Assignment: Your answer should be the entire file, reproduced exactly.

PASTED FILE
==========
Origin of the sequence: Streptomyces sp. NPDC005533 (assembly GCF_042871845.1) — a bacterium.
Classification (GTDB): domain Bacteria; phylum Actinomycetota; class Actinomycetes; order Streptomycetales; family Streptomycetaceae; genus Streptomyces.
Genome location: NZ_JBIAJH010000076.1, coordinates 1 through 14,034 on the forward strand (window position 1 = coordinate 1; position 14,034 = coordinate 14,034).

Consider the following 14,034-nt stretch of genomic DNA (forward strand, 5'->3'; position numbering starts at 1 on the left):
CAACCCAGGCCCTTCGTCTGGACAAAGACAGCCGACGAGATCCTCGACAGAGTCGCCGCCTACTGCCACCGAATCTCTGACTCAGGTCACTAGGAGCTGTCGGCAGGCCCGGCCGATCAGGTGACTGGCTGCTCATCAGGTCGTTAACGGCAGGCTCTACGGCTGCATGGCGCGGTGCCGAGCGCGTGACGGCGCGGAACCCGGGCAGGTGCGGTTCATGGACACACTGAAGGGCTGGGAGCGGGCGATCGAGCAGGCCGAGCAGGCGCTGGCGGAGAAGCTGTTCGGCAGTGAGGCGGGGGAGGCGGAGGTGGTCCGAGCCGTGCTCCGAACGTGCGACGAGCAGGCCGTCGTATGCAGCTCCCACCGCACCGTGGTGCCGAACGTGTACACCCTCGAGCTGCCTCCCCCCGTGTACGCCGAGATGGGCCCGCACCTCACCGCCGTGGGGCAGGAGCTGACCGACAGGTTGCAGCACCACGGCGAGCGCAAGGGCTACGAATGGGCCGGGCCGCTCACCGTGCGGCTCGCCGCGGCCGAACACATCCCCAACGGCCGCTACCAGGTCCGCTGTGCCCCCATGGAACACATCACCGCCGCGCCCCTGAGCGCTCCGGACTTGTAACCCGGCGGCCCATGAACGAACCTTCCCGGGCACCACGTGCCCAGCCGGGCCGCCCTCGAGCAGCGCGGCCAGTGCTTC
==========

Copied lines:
Origin of the sequence: Streptomyces sp. NPDC005533 (assembly GCF_042871845.1) — a bacterium.
Classification (GTDB): domain Bacteria; phylum Actinomycetota; class Actinomycetes; order Streptomycetales; family Streptomycetaceae; genus Streptomyces.
Genome location: NZ_JBIAJH010000076.1, coordinates 1 through 14,034 on the forward strand (window position 1 = coordinate 1; position 14,034 = coordinate 14,034).

Consider the following 14,034-nt stretch of genomic DNA (forward strand, 5'->3'; position numbering starts at 1 on the left):
CAACCCAGGCCCTTCGTCTGGACAAAGACAGCCGACGAGATCCTCGACAGAGTCGCCGCCTACTGCCACCGAATCTCTGACTCAGGTCACTAGGAGCTGTCGGCAGGCCCGGCCGATCAGGTGACTGGCTGCTCATCAGGTCGTTAACGGCAGGCTCTACGGCTGCATGGCGCGGTGCCGAGCGCGTGACGGCGCGGAACCCGGGCAGGTGCGGTTCATGGACACACTGAAGGGCTGGGAGCGGGCGATCGAGCAGGCCGAGCAGGCGCTGGCGGAGAAGCTGTTCGGCAGTGAGGCGGGGGAGGCGGAGGTGGTCCGAGCCGTGCTCCGAACGTGCGACGAGCAGGCCGTCGTATGCAGCTCCCACCGCACCGTGGTGCCGAACGTGTACACCCTCGAGCTGCCTCCCCCCGTGTACGCCGAGATGGGCCCGCACCTCACCGCCGTGGGGCAGGAGCTGACCGACAGGTTGCAGCACCACGGCGAGCGCAAGGGCTACGAATGGGCCGGGCCGCTCACCGTGCGGCTCGCCGCGGCCGAACACATCCCCAACGGCCGCTACCAGGTCCGCTGTGCCCCCATGGAACACATCACCGCCGCGCCCCTGAGCGCTCCGGACTTGTAACCCGGCGGCCCATGAACGAACCTTCCCGGGCACCACGTGCCCAGCCGGGCCGCCCTCGAGCAGCGCGGCCAGTGCTTC